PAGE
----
Another big positive about silver is that it still offers the best risk/reward equation of any of the metals, or for that matter, for any investment item. While silver has poked its head into highs going back 4 years or so, compared to gold, platinum, copper, and nickel, silver is still dirt cheap. In fact, silver’s discount to platinum and nickel has never been greater. What this means, quite simply, is that there is less risk in silver than any other metal. And remember, not losing is the first rule of successful investment. That silver also offers, in my opinion, the best profit potential of any metal, or other item, going forward, is what makes silver the investment opportunity of a lifetime.
Here’s something that you might want to think about. If you read what many respected advisors say about silver, when comparing it to gold, or platinum, or any other item, you invariably will encounter the thought that while the advisor strongly recommends an investment in gold (for instance), that he feels that silver will probably perform better percentage wise (because silver is so cheap). I would submit that if one believes one item will perform better percentage wise, that item should be the prime investment, not a secondary one. The whole idea behind investing is to make your money grow the most with the least commensurate risk. That silver offers low risk, with better percentage potential than any other metal or item, should make the choice elementary.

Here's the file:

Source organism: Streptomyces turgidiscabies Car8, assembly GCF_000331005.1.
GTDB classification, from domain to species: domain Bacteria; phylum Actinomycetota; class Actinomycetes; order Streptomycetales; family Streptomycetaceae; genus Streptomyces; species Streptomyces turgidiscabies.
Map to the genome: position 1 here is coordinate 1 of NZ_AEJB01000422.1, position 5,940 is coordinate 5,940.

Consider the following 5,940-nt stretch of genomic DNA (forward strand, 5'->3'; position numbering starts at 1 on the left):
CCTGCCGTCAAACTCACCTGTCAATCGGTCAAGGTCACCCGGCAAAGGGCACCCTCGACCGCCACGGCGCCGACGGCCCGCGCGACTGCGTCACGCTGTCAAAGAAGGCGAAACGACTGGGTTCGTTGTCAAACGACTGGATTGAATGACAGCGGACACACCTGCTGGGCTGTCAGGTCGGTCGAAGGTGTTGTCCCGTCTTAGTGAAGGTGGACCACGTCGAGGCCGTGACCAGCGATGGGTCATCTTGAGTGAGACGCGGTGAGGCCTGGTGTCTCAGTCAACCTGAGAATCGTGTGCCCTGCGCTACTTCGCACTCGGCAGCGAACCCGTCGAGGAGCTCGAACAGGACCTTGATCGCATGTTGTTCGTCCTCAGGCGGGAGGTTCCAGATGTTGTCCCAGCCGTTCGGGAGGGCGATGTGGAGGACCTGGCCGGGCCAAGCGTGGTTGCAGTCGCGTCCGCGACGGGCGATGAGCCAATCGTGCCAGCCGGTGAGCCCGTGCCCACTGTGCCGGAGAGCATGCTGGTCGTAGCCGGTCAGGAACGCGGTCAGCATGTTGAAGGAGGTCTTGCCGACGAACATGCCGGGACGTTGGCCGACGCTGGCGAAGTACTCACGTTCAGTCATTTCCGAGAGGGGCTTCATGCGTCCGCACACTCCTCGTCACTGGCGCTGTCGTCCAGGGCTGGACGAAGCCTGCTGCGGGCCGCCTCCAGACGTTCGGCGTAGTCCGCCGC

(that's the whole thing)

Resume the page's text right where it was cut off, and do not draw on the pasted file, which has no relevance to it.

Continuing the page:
The major advantage that silver has over all other metals or investment items, is the manipulation itself. The very reason that silver is so depressed in price, on an absolute and relative basis, is because it has been manipulated. No one can point to a structural deficit, confirmed by documented inventory declines, with flat prices in any other commodity. No one can identify another commodity or investment item with a verified short position greater than world production or known inventories. Only in silver do we have the potential of waking up one day and find the manipulation has been exposed and the price has doubled or tripled in an instant. Only in silver does a price surge not depend upon sudden investment demand – industrial users, trying to build on nonexistent inventories to keep their production lines open, will provide all the buying power needed. That is not to say that investment demand will not or could not be explosive in this universally recognized world asset, only that investment demand is a bonus, not a requisite.
Please don’t misunderstand me – I’m not bearish on the other metals long term. I think if the world keeps trudging along as it has been, big demand is coming to every natural resource and raw material. My point is that silver stands alone with the explosive mix of decimated inventories, an ongoing deficit, the widest base of industrial applications, a byproduct mining profile that is unresponsive to higher prices short term, potential worldwide investment demand, and superimposed with the largest naked short position in history. That the manipulation is becoming more obvious daily suggests its days are numbered. That the manipulation exists explains the single best thing about silver – its stupid cheap price. Whether that price gets cheaper temporarily might be debatable, but one thing’s for certain – it won’t stay stupid cheap forever. Looking at the developing metals’ price party, it won’t be long before silver’s star begins to shine. When that happens, history’s best risk/reward investment will be a thing of the past.